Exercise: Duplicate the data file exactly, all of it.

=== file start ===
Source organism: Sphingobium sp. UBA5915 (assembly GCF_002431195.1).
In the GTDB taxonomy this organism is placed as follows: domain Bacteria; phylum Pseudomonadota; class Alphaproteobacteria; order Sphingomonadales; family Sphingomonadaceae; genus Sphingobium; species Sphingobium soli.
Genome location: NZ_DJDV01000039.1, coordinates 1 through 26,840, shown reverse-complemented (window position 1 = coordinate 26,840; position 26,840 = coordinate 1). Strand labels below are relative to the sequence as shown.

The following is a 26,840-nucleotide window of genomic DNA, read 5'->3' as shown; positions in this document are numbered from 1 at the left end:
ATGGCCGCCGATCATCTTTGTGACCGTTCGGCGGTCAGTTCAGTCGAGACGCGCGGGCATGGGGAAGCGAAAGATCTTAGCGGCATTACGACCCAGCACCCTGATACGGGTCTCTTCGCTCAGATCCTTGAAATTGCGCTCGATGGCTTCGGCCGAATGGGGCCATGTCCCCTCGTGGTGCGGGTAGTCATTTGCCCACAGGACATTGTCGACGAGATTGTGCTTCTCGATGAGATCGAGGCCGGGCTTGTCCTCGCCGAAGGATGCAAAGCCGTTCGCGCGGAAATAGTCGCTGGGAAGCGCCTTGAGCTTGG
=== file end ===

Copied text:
Source organism: Sphingobium sp. UBA5915 (assembly GCF_002431195.1).
In the GTDB taxonomy this organism is placed as follows: domain Bacteria; phylum Pseudomonadota; class Alphaproteobacteria; order Sphingomonadales; family Sphingomonadaceae; genus Sphingobium; species Sphingobium soli.
Genome location: NZ_DJDV01000039.1, coordinates 1 through 26,840, shown reverse-complemented (window position 1 = coordinate 26,840; position 26,840 = coordinate 1). Strand labels below are relative to the sequence as shown.

The following is a 26,840-nucleotide window of genomic DNA, read 5'->3' as shown; positions in this document are numbered from 1 at the left end:
ATGGCCGCCGATCATCTTTGTGACCGTTCGGCGGTCAGTTCAGTCGAGACGCGCGGGCATGGGGAAGCGAAAGATCTTAGCGGCATTACGACCCAGCACCCTGATACGGGTCTCTTCGCTCAGATCCTTGAAATTGCGCTCGATGGCTTCGGCCGAATGGGGCCATGTCCCCTCGTGGTGCGGGTAGTCATTTGCCCACAGGACATTGTCGACGAGATTGTGCTTCTCGATGAGATCGAGGCCGGGCTTGTCCTCGCCGAAGGATGCAAAGCCGTTCGCGCGGAAATAGTCGCTGGGAAGCGCCTTGAGCTTGG